Blue Frame in Garden of the Gods

For all the idiots that needed to be told where the view was, the City of Colorado Springs installed a big blue frame in Garden of the Gods, and thank God it didn’t last long.  This happened December 2017, here are a few news stories from back then:

https://gazette.com/garden-of-the-gods-framed-sparking-controversy/article_be1a55a7-11d7-596f-b009-a3a43b3ed1af.html

https://www.fox21news.com/news/local/people-respond-to-garden-of-the-gods-picture-frame-with-online-petition-mock-sign/882508118

https://www.csindy.com/coloradosprings/all-you-need-to-frame-our-city-is-a-camera/Content?oid=9377689

This happened at High Point where I take people for pictures if there is time and space.  I remember for weeks before there being some construction going on, they had cones and the area roped off.  This particular rock and parking lot are popular for wedding ceremonies, though I saw a few that were forced to go other places because of the construction.  Then the hideous monstrosity appeared one day much to my and everyone else’s horror.  Tourists of course, don’t care about such things because they don’t have to live with it, but to the people of Colorado Springs it was a slap in the face and collectively they had one reaction:

I’m happy to say that it was only there for a week or two and I just had to deal with it a few times.  I always made sure to step as close to the frame as I could when taking pictures so the damn thing wasn’t in it.

Advertisements

Fog in Garden of the Gods

Colorado gets about 300 days of sunshine and is very dry, so something that is quite rare for us is foggy days.  It happened once before when I was driving tours through but I didn’t have my camera that day, this one I did; it was early October (last year) and this cloud was thick, heavy and hovered over Colorado Springs all day.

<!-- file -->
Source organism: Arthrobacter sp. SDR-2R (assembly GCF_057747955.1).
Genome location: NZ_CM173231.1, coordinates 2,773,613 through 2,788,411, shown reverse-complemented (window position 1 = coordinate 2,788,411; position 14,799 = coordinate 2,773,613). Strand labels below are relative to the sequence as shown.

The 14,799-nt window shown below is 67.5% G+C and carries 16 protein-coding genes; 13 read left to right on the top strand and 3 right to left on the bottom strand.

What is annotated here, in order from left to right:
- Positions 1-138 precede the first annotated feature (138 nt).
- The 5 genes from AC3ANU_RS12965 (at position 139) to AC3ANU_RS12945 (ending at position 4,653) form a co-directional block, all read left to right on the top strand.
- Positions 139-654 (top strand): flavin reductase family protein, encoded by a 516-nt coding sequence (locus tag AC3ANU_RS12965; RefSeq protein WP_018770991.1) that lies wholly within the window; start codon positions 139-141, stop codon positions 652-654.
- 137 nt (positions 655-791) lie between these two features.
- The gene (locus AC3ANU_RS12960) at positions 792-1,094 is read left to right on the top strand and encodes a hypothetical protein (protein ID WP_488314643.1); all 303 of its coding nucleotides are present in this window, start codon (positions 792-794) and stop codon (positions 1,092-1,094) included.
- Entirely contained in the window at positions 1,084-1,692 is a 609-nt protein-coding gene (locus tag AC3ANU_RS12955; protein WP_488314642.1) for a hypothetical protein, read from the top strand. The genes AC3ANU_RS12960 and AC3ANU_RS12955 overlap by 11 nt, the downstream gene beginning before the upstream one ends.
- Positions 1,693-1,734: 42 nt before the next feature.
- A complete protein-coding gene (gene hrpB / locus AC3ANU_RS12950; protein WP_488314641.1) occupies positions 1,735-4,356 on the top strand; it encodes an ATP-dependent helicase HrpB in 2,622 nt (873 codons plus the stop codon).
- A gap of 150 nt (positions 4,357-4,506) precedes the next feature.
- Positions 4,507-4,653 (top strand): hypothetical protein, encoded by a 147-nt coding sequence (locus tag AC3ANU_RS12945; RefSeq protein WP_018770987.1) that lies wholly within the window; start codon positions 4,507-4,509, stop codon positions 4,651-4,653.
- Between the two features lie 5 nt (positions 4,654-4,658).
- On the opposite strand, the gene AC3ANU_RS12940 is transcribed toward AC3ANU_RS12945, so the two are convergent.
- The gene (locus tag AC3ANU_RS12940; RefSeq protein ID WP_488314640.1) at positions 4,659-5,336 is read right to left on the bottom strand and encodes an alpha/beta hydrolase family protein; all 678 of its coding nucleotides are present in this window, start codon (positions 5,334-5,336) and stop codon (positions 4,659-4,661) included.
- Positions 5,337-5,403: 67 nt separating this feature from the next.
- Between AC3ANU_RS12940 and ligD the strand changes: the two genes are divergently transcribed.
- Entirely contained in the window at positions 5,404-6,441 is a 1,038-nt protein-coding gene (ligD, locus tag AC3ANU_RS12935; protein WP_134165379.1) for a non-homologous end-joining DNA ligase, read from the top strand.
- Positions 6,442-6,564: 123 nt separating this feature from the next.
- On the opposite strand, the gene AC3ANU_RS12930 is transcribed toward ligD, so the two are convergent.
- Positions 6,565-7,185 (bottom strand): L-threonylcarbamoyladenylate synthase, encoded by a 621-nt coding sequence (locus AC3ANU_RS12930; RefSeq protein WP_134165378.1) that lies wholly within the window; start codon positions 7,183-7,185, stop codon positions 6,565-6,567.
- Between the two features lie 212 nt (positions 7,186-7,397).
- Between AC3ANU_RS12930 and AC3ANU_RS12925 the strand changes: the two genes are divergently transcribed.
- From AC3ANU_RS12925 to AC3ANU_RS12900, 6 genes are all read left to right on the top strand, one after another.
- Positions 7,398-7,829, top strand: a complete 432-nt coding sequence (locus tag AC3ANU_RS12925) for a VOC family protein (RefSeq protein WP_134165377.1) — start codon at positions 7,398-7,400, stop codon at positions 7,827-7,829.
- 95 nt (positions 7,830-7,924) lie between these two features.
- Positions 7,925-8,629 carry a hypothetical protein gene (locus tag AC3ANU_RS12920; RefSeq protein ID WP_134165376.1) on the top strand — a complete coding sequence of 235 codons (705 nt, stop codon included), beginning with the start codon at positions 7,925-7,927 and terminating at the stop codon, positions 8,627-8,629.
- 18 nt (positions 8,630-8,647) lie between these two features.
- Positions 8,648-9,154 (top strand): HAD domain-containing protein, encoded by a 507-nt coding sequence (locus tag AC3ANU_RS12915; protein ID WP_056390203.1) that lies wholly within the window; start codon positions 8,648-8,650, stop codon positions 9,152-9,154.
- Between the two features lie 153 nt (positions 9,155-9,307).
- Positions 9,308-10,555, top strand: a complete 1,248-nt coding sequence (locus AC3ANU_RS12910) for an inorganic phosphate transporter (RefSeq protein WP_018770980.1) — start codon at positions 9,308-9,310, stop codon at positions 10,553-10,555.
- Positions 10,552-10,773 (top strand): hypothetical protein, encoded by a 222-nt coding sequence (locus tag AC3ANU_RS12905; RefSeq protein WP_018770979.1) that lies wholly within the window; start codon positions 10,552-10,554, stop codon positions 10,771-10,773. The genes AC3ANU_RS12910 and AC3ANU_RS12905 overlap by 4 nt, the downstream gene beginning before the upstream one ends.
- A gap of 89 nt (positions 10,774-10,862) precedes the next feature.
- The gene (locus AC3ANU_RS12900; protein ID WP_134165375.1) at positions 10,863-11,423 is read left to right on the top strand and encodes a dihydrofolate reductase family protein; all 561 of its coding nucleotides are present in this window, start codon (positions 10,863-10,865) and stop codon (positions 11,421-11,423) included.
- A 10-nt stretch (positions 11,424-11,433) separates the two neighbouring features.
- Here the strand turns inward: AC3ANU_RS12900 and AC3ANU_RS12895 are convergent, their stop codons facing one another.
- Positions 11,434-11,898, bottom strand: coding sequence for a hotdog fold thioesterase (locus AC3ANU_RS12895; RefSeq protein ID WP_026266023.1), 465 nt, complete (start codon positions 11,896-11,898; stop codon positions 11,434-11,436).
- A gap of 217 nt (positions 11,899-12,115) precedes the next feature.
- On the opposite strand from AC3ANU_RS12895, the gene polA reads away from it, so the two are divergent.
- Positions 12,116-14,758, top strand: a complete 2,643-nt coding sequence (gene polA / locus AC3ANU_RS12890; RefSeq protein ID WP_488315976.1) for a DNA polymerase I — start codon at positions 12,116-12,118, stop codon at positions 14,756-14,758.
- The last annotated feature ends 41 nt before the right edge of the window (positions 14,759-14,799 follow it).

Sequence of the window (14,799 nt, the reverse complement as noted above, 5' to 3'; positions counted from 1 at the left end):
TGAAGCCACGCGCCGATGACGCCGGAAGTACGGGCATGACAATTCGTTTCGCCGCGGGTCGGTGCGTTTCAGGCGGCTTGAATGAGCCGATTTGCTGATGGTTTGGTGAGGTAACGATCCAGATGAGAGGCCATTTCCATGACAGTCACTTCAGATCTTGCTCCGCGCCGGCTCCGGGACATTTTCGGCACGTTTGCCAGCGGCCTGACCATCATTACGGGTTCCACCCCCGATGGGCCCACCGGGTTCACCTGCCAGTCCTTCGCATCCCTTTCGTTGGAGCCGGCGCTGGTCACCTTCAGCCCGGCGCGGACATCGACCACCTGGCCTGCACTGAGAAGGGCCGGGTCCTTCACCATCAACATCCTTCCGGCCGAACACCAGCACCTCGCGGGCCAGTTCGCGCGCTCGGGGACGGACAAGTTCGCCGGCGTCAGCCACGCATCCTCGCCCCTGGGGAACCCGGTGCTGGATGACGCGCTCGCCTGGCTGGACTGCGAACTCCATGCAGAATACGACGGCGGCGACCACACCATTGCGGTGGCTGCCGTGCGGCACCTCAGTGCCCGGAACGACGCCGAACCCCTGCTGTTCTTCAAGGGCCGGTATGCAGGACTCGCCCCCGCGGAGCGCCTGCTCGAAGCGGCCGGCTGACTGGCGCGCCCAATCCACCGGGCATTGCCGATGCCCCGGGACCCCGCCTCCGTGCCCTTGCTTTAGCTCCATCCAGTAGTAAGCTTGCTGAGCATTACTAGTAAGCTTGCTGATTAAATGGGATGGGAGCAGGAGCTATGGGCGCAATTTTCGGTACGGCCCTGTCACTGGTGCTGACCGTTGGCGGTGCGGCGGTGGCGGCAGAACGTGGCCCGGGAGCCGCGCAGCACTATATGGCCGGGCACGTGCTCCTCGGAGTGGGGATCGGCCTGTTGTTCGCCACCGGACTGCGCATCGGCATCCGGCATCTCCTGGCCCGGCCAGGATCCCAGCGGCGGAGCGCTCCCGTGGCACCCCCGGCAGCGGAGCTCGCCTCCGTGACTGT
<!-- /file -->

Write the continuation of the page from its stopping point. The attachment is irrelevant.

People that day weren’t very enthusiastic about tours, which gave me plenty of time to drive around the park myself and take pictures.

Trip 35 and color slides

Some of these go back to last fall, when I thought I’d try doing the tourist thing in my own town, but really just by snapping pics when I was supposed to be giving the tour.

I used an expired roll of AGFAPhoto Precisa CT 100 (aka Fuji Provia 100F) giving the Trip 35 the ultimate exposure test and I’m quite pleased that the selenium-powered autoexposure works perfectly fine, even after a period of 40-50 years.  I’m now starting to see that the Trip 35’s lens isn’t the most contrasty ever, especially when the sun sneaks behind the clouds, so I’m happy that I’ll be able to shoot slide film in here.

Armed with that knowledge I took the Trip 35 to Wales with me to shoot a few rolls of Velvia 100 and am very happy with the results (I’ve been posting them for the last few weeks).  The more I use this camera the more I love it.  At $8.00 from a thrift store it was a real bargain too, and one that I’m happy I sprung for.  Perhaps I shouldn’t have been so surprised that it did so well with slide film since that’s what people were shooting back when the camera was being made, but it’s nice to know that after such a period of time it still has what it takes.